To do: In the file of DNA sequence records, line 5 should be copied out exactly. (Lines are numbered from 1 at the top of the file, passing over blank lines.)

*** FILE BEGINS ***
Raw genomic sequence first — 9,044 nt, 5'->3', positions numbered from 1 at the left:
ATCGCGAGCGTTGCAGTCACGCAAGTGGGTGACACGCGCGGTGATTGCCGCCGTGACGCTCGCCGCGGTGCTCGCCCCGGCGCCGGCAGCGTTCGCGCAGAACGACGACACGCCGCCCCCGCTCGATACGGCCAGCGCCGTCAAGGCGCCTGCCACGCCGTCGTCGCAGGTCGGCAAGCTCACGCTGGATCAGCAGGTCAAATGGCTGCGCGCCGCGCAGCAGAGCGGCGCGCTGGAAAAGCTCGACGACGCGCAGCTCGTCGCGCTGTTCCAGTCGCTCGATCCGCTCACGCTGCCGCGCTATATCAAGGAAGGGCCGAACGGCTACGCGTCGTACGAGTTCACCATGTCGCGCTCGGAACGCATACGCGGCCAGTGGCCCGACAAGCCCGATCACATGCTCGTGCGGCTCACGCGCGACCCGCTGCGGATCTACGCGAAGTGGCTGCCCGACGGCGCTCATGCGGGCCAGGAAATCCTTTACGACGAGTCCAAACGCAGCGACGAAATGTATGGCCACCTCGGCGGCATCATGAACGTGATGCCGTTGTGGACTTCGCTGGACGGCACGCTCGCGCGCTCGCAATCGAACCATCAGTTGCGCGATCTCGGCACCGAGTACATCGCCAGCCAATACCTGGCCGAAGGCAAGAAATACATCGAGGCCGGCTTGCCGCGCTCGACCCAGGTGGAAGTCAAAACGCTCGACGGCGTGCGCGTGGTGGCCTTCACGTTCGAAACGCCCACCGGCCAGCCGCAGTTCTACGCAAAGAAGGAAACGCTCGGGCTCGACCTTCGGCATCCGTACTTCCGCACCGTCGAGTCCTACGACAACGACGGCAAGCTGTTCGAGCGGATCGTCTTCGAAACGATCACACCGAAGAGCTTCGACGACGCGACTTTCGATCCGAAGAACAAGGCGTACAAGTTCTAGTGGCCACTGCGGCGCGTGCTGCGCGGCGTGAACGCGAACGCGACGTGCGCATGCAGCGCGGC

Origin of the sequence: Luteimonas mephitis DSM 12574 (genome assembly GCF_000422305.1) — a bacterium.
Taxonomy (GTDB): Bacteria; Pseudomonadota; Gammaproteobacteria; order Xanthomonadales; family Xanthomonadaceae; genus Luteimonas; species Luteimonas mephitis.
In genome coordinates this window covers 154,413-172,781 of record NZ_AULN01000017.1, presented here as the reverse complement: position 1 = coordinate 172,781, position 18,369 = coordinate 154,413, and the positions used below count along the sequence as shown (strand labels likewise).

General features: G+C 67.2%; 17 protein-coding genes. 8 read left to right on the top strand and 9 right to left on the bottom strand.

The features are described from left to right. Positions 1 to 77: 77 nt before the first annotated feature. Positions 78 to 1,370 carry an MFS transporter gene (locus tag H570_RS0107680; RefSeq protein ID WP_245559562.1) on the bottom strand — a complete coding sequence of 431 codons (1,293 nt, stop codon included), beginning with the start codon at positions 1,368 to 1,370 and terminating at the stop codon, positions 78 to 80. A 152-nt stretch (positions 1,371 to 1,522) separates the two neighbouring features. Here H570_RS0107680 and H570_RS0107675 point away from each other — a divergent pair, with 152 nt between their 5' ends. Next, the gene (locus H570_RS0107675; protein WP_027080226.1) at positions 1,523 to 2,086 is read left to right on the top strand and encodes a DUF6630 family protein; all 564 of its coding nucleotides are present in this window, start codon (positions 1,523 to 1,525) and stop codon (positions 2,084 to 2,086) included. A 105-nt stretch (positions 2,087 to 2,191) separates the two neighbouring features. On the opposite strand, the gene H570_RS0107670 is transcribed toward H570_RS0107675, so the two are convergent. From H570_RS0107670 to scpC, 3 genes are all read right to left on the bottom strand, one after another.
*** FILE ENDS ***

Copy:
In genome coordinates this window covers 154,413-172,781 of record NZ_AULN01000017.1, presented here as the reverse complement: position 1 = coordinate 172,781, position 18,369 = coordinate 154,413, and the positions used below count along the sequence as shown (strand labels likewise).